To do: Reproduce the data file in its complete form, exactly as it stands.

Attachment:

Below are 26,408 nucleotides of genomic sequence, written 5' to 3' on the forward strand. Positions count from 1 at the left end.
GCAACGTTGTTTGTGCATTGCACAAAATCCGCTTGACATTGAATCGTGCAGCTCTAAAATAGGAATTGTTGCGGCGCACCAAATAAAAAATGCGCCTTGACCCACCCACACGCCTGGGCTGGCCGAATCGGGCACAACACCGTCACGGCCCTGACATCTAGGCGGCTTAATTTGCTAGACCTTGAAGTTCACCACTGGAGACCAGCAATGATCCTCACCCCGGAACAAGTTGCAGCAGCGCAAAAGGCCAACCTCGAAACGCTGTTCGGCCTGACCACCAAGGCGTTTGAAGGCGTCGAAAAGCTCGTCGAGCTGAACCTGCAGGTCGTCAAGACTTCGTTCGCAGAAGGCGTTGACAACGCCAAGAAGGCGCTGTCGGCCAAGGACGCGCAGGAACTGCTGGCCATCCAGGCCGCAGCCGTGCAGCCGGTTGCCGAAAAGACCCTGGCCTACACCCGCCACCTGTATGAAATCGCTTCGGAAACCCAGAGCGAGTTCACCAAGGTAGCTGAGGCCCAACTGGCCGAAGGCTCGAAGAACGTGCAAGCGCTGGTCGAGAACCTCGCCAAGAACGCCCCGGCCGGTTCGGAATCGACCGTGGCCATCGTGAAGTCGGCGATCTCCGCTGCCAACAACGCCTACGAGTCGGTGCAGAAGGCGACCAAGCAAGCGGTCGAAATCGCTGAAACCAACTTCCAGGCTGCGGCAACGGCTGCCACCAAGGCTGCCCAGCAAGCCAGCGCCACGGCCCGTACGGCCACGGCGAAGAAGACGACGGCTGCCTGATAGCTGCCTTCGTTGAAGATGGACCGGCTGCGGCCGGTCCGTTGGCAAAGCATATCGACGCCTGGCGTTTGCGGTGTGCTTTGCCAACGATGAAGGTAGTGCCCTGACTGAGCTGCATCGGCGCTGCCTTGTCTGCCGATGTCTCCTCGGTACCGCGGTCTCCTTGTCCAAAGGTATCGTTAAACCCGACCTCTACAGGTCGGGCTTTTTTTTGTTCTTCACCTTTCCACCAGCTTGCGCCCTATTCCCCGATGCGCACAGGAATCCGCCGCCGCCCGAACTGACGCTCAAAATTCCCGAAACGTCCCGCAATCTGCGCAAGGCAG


Below are 26,408 nucleotides of genomic sequence, written 5' to 3' on the forward strand. Positions count from 1 at the left end.
GCAACGTTGTTTGTGCATTGCACAAAATCCGCTTGACATTGAATCGTGCAGCTCTAAAATAGGAATTGTTGCGGCGCACCAAATAAAAAATGCGCCTTGACCCACCCACACGCCTGGGCTGGCCGAATCGGGCACAACACCGTCACGGCCCTGACATCTAGGCGGCTTAATTTGCTAGACCTTGAAGTTCACCACTGGAGACCAGCAATGATCCTCACCCCGGAACAAGTTGCAGCAGCGCAAAAGGCCAACCTCGAAACGCTGTTCGGCCTGACCACCAAGGCGTTTGAAGGCGTCGAAAAGCTCGTCGAGCTGAACCTGCAGGTCGTCAAGACTTCGTTCGCAGAAGGCGTTGACAACGCCAAGAAGGCGCTGTCGGCCAAGGACGCGCAGGAACTGCTGGCCATCCAGGCCGCAGCCGTGCAGCCGGTTGCCGAAAAGACCCTGGCCTACACCCGCCACCTGTATGAAATCGCTTCGGAAACCCAGAGCGAGTTCACCAAGGTAGCTGAGGCCCAACTGGCCGAAGGCTCGAAGAACGTGCAAGCGCTGGTCGAGAACCTCGCCAAGAACGCCCCGGCCGGTTCGGAATCGACCGTGGCCATCGTGAAGTCGGCGATCTCCGCTGCCAACAACGCCTACGAGTCGGTGCAGAAGGCGACCAAGCAAGCGGTCGAAATCGCTGAAACCAACTTCCAGGCTGCGGCAACGGCTGCCACCAAGGCTGCCCAGCAAGCCAGCGCCACGGCCCGTACGGCCACGGCGAAGAAGACGACGGCTGCCTGATAGCTGCCTTCGTTGAAGATGGACCGGCTGCGGCCGGTCCGTTGGCAAAGCATATCGACGCCTGGCGTTTGCGGTGTGCTTTGCCAACGATGAAGGTAGTGCCCTGACTGAGCTGCATCGGCGCTGCCTTGTCTGCCGATGTCTCCTCGGTACCGCGGTCTCCTTGTCCAAAGGTATCGTTAAACCCGACCTCTACAGGTCGGGCTTTTTTTTGTTCTTCACCTTTCCACCAGCTTGCGCCCTATTCCCCGATGCGCACAGGAATCCGCCGCCGCCCGAACTGACGCTCAAAATTCCCGAAACGTCCCGCAATCTGCGCAAGGCAG